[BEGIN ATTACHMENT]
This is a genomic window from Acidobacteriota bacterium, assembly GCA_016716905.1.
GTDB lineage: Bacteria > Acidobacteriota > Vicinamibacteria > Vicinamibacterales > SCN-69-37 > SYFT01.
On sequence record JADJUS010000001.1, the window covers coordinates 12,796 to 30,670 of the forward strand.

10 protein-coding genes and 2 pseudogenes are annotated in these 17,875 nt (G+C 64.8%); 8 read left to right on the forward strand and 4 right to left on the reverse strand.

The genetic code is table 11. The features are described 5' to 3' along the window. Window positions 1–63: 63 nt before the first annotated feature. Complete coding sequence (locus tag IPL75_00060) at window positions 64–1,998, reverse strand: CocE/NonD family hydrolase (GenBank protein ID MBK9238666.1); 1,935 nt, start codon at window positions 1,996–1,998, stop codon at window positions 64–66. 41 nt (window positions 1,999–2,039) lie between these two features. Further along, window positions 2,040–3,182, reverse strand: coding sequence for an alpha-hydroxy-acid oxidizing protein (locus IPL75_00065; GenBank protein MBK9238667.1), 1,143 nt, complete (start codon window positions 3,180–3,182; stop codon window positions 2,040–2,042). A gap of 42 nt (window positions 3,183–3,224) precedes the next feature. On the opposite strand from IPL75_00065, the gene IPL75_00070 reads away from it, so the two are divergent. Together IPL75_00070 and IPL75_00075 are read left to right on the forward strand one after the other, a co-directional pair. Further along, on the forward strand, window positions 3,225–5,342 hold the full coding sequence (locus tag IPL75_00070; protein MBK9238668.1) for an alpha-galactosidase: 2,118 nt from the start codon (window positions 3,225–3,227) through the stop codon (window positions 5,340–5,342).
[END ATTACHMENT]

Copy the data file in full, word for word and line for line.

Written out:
This is a genomic window from Acidobacteriota bacterium, assembly GCA_016716905.1.
GTDB lineage: Bacteria > Acidobacteriota > Vicinamibacteria > Vicinamibacterales > SCN-69-37 > SYFT01.
On sequence record JADJUS010000001.1, the window covers coordinates 12,796 to 30,670 of the forward strand.

10 protein-coding genes and 2 pseudogenes are annotated in these 17,875 nt (G+C 64.8%); 8 read left to right on the forward strand and 4 right to left on the reverse strand.

The genetic code is table 11. The features are described 5' to 3' along the window. Window positions 1–63: 63 nt before the first annotated feature. Complete coding sequence (locus tag IPL75_00060) at window positions 64–1,998, reverse strand: CocE/NonD family hydrolase (GenBank protein ID MBK9238666.1); 1,935 nt, start codon at window positions 1,996–1,998, stop codon at window positions 64–66. 41 nt (window positions 1,999–2,039) lie between these two features. Further along, window positions 2,040–3,182, reverse strand: coding sequence for an alpha-hydroxy-acid oxidizing protein (locus IPL75_00065; GenBank protein MBK9238667.1), 1,143 nt, complete (start codon window positions 3,180–3,182; stop codon window positions 2,040–2,042). A gap of 42 nt (window positions 3,183–3,224) precedes the next feature. On the opposite strand from IPL75_00065, the gene IPL75_00070 reads away from it, so the two are divergent. Together IPL75_00070 and IPL75_00075 are read left to right on the forward strand one after the other, a co-directional pair. Further along, on the forward strand, window positions 3,225–5,342 hold the full coding sequence (locus tag IPL75_00070; protein MBK9238668.1) for an alpha-galactosidase: 2,118 nt from the start codon (window positions 3,225–3,227) through the stop codon (window positions 5,340–5,342).